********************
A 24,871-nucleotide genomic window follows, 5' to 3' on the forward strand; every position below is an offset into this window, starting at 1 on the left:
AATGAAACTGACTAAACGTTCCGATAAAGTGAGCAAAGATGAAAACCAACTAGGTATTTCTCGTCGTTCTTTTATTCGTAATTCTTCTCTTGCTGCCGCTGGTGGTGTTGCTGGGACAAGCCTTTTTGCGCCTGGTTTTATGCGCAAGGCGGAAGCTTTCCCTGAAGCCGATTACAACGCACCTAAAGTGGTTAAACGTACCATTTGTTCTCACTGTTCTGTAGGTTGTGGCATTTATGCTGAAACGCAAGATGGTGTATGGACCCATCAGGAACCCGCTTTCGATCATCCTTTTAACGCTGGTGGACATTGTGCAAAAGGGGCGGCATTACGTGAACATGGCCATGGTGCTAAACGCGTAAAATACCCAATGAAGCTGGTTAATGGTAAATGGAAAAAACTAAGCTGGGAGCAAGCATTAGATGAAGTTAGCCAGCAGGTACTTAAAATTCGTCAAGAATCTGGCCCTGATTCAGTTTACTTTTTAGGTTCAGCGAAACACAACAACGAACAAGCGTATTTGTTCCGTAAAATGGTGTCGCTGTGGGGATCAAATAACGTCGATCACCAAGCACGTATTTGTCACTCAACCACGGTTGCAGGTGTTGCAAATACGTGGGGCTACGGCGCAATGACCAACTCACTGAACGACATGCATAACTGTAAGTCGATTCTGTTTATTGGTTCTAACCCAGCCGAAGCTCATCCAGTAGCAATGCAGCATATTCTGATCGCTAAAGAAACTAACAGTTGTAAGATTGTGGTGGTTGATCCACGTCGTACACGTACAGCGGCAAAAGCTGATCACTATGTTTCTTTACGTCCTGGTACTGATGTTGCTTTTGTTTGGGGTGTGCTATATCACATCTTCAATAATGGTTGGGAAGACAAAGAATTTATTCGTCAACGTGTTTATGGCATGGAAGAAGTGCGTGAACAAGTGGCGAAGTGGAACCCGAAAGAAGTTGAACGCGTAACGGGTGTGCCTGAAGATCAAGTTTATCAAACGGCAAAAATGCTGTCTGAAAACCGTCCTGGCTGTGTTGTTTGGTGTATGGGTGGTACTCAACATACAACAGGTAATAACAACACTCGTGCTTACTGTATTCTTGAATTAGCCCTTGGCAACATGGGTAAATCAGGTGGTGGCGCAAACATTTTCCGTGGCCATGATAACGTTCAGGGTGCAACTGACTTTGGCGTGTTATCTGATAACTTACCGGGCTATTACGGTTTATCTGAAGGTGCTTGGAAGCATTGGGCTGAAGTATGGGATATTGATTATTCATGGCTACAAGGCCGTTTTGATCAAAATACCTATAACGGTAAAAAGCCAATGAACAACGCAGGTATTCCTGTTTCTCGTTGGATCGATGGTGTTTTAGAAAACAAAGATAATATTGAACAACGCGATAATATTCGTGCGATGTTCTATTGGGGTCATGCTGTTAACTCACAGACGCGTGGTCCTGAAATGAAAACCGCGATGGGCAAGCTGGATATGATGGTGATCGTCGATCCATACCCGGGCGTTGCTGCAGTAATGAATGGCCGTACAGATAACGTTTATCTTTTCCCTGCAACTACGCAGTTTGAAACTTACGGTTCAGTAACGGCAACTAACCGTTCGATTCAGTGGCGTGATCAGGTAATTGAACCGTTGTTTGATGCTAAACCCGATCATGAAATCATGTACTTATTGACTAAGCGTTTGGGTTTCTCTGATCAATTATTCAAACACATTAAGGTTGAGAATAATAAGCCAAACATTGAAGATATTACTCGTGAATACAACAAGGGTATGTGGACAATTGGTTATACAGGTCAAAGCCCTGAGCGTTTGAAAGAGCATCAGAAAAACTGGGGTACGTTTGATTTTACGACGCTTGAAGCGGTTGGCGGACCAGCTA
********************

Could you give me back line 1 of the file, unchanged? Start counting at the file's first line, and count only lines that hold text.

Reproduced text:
A 24,871-nucleotide genomic window follows, 5' to 3' on the forward strand; every position below is an offset into this window, starting at 1 on the left: